July 14, 2020

Jumbo Privacy brings a formal GDPR complaint against Clearview

Jumbo Privacy wants to end Clearview’s clandestine activity in the European Union

We are taking action today against Clearview AI to protect the rights of European citizens.

Four months of fruitless efforts revealed Clearview’s clandestine and illegal practices

In January 2020, Jumbo Privacy discovered that the US company Clearview was sharing individuals’ personal information without their prior authorization to its customers around the world. Among the affected were residents of the European Union, which means that Clearview was violating the EU General Data Protection Regulation (more commonly known as “GDPR”).

Anxious to know the extent of the data collected by Clearview, Zoé Vilain, its Chief Privacy & Strategy Officer and VP of Europe, decided to investigate on our users’ behalf. She found that she herself was included in Clearview’s facial recognition database. GDPR provisions gave Zoé, as a resident of the EU, the right to request Jumbo Privacy to assist in exercising her legal rights to data access and deletion. Jumbo Privacy contacted Clearview to learn exactly what information they had on Zoé Vilain and how it was used.

Clearview was extremely uncooperative in our quest to exercise Zoé’s legal rights. It took us no less than four months of work, nine email exchanges, photo evidence sent, and many other pieces of personal identification elements provided (first and last name, email and postal address, IP address, etc.)

In a move that we believe violates the prohibition of disproportionate requests, Clearview also refused to move forward without even more additional evidence from Zoé, beyond what was provided above.

As a last resort, we sent a formal notice by mail and by email that they had not complied with their legal obligations to allow Zoé access to data held and the right to delete it.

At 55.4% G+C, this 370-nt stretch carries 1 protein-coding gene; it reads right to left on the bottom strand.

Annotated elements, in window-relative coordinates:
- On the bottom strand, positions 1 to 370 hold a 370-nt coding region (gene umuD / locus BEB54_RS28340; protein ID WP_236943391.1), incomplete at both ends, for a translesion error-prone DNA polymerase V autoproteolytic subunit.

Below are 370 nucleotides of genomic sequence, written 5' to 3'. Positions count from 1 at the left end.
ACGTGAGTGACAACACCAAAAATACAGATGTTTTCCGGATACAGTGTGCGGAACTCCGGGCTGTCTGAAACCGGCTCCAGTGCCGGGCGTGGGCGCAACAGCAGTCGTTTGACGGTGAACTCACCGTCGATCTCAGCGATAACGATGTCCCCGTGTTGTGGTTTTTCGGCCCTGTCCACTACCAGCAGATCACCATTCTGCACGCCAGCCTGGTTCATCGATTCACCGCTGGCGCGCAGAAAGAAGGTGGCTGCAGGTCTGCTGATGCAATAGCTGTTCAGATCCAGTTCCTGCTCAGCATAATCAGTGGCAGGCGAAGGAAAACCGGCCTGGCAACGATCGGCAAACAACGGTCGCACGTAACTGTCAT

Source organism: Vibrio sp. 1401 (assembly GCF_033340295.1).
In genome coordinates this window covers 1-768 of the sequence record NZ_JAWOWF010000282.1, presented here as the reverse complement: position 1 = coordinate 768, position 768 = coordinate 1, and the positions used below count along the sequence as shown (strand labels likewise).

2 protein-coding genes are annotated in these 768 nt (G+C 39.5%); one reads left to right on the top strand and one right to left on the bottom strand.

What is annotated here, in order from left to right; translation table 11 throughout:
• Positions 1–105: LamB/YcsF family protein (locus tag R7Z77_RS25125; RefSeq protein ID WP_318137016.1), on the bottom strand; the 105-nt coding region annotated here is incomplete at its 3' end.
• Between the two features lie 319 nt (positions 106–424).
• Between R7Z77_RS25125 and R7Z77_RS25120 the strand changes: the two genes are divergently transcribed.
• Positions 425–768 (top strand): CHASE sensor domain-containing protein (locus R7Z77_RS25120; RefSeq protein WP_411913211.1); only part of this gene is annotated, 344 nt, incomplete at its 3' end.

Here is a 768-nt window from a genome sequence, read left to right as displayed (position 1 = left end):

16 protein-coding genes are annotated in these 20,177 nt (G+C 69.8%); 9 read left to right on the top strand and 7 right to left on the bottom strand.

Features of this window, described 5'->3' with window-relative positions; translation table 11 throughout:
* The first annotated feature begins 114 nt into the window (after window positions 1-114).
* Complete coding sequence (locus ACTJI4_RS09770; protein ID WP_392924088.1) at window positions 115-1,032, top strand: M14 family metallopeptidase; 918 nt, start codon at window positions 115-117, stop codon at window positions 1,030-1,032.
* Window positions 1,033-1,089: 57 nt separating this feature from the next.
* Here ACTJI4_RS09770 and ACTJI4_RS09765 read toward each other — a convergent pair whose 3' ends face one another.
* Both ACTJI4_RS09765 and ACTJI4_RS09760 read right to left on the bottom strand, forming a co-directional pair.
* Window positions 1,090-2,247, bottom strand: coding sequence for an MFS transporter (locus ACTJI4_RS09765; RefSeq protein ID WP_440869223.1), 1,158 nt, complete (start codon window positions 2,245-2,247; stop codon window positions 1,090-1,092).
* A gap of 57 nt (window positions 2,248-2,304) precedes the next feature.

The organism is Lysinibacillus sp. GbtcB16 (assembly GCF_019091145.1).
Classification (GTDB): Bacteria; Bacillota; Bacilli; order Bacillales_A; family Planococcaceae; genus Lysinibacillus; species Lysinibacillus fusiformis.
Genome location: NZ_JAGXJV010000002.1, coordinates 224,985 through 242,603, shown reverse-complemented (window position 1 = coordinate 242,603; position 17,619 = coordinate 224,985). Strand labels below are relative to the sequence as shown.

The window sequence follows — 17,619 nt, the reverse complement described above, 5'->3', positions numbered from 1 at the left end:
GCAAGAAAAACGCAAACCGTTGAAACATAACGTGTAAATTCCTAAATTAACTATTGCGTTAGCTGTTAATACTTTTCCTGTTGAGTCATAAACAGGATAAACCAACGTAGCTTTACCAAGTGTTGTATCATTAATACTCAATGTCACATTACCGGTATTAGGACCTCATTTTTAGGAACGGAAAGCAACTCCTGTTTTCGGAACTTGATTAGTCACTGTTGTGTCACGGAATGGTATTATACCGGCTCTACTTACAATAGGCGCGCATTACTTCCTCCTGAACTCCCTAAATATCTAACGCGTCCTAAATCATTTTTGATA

Clearview replied to this formal notice with a PDF document containing a quick search image comparing three pictures with the picture sent by Zoé Vilain. One photo was of an entirely unrelated person. As for additional information in regards to who the information had been shared with and their legal basis for the data collection, a link was provided to a one page privacy policy without relevant information.

This reply was far from being compliant to requirements under the GDPR. Clearview’s answer should have at least included the following information:

Despite the excessively cumbersome process, we were able to confirm our suspicions regarding Clearview’s repeated breaches and violations of the GDPR, in particular:

Jumbo Privacy’s formal complaint aims to put an end to Clearview’s illegal practices

Jumbo Privacy is used to fighting difficult battles in the quest to protect privacy. We were nonetheless surprised by the cumbersome steps required to obtain a legally inadequate answer from Clearview.

Faced with this situation, we have decided to act and take the fight to relevant authorities. We have therefore filed a formal complaint this week before the French Data Protection Authority, the CNIL, in order to put Clearview in the spotlight and to be able to properly defend the privacy of its users against these kinds of illegal practices.

Jumbo Privacy will provide regular updates on this claim.

Have any questions/comments, or want to help us in our privacy research, or have any leads for us to explore? Contact [email protected].

Jumbo Privacy